What a brilliant site you have!!! I love it, especially as it saves me hours and hours of hard work. Others who haven't found your site yet don't know what they are missing!
KS2.Y3.G.PS – Geometry - properties of shapes
Pupils should be taught to:
KS2.Y3.G.PS.1 – Draw 2-D shapes and make 3-D shapes using modelling materials; recognise 3-D shapes in different orientations and describe them
Samples: Constructing 2D shapes. Drawing 3D Objects - cylinder. The net of a cylinder. Constructing 2D shapes.
ACMMG042 – Describe and draw two-dimensional shapes, with and without digital technologies
Samples: Identifying shapes based on attributes. Learning the names of two-dimensional shapes. Naming 2D shapes.
4.GM.2 – Sort objects and two- and three-dimensional shapes by two features simultaneously
Samples: Angles in the environment. Identifying shapes based on attributes. Learning the names of two-dimensional shapes.
5.GM.2 – Sort two- and three-dimensional shapes, considering the presence and/or absence of features simultaneously and justifying the decisions made
Samples: Parallel and perpendicular lines in shapes. Identifying types of lines. Constructing 2D shapes.
6.GM.3 – Sort two- and three-dimensional shapes (including prisms), considering given properties simultaneously and justifying the decisions made
Samples: Constructing 2D shapes. Combining or splitting 2D shapes. Attributes of two dimensional shapes.
K.G.5 – Model shapes in the world by building shapes from components (e.g., sticks and clay balls) and drawing shapes.
Samples: Shapes match. Using shapes to fill a space. Constructing 2D shapes. Constructing 2D shapes. Draw Shapes. Draw Shapes.
1.G.2 – Compose two-dimensional shapes (rectangles, squares, trapezoids, triangles, half-circles, and quarter-circles) or three-dimensional shapes (cubes, right rectangular prisms, right circular cones, and right circular cylinders) to create a composite shape, and compose new shapes from the composite shape.(Students do not need to learn formal names such as “right rectangular prism.”)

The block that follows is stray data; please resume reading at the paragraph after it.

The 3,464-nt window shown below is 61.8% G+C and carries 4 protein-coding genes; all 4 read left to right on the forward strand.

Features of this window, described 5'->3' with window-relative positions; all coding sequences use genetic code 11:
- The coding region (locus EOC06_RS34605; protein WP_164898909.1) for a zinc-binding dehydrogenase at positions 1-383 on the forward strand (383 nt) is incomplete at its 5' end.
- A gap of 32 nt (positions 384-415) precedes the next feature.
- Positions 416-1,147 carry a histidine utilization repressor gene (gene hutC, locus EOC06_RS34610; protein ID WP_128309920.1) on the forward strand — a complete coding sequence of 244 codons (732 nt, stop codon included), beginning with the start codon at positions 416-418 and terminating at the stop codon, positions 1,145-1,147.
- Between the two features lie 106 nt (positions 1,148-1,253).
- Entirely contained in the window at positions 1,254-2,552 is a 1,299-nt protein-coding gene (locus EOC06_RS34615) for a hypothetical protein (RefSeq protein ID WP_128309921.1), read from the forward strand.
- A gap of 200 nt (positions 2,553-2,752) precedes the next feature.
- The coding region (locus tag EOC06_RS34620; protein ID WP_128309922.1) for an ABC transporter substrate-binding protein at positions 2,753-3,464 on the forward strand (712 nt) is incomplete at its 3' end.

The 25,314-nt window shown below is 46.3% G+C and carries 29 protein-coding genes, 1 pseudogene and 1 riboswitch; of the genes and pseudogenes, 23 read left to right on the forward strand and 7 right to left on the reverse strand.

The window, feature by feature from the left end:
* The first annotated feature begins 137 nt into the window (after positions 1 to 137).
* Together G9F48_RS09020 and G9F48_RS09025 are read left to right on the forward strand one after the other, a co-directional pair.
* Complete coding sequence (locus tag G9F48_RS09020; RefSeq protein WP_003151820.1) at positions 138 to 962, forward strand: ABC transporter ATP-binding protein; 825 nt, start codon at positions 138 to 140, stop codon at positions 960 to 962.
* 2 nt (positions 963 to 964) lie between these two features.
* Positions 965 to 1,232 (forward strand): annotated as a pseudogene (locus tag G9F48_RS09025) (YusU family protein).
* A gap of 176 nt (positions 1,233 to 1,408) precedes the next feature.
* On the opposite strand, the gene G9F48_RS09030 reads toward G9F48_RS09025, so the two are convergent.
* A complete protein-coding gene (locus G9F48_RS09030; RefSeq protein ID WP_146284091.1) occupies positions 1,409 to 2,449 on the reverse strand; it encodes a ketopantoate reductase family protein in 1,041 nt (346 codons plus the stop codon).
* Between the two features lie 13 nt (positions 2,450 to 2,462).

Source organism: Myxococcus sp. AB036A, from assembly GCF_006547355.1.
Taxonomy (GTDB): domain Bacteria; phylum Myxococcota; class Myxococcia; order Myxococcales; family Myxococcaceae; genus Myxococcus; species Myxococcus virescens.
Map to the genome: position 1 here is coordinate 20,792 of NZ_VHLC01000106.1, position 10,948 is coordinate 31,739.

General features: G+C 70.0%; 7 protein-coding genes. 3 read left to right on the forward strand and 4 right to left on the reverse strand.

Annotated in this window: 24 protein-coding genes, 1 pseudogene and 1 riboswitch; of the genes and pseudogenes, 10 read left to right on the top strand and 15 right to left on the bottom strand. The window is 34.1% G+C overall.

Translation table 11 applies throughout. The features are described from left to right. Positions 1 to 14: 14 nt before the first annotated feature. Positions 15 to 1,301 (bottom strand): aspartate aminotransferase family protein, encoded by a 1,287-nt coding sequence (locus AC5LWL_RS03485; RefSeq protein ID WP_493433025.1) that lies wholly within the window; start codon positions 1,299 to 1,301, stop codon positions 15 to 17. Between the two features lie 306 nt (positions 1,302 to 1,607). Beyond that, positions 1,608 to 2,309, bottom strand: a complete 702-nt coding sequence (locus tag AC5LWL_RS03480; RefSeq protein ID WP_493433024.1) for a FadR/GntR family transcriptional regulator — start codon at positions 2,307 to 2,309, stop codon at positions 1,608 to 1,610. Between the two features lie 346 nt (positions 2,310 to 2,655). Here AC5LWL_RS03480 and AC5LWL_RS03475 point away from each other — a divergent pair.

Samples: Environmental objects 1. Joining shapes. Joining 3D objects to make composite objects. Naming 2D shapes.
2.G.1 – Recognize and draw shapes having specified attributes, such as a given number of angles or a given number of equal faces. (Sizes are compared directly or visually, not compared by measuring.) Identify triangles, quadrilaterals, pentagons, hexagons, and cubes.
Samples: Naming 2D shapes. Constructing 2D shapes. Identifying corners on 3D objects. Naming 2D shapes. Constructing 2D shapes.
3.G.1 – Understand that shapes in different categories (e.g., rhombuses, rectangles, and others) may share attributes (e.g., having four sides), and that the shared attributes can define a larger category (e.g., quadrilaterals). Recognize rhombuses, rectangles, and squares as examples of quadrilaterals, and draw examples of quadrilaterals that do not belong to any of these subcategories.
Samples: Identifying shapes based on attributes. Identifying types of lines. Constructing 2D shapes.
5.G.3 – Understand that attributes belonging to a category of two-dimensional figures also belong to all subcategories of that category. For example, all rectangles have four right angles and squares are rectangles, so all squares have four right angles.
Samples: Attributes of two dimensional shapes. Grouping two dimensional shapes based on their attributes.
5.G.4 – Classify two-dimensional figures in a hierarchy based on properties.
Samples: Combining or splitting 2D shapes. Constructing 2D shapes. Attributes of two dimensional shapes.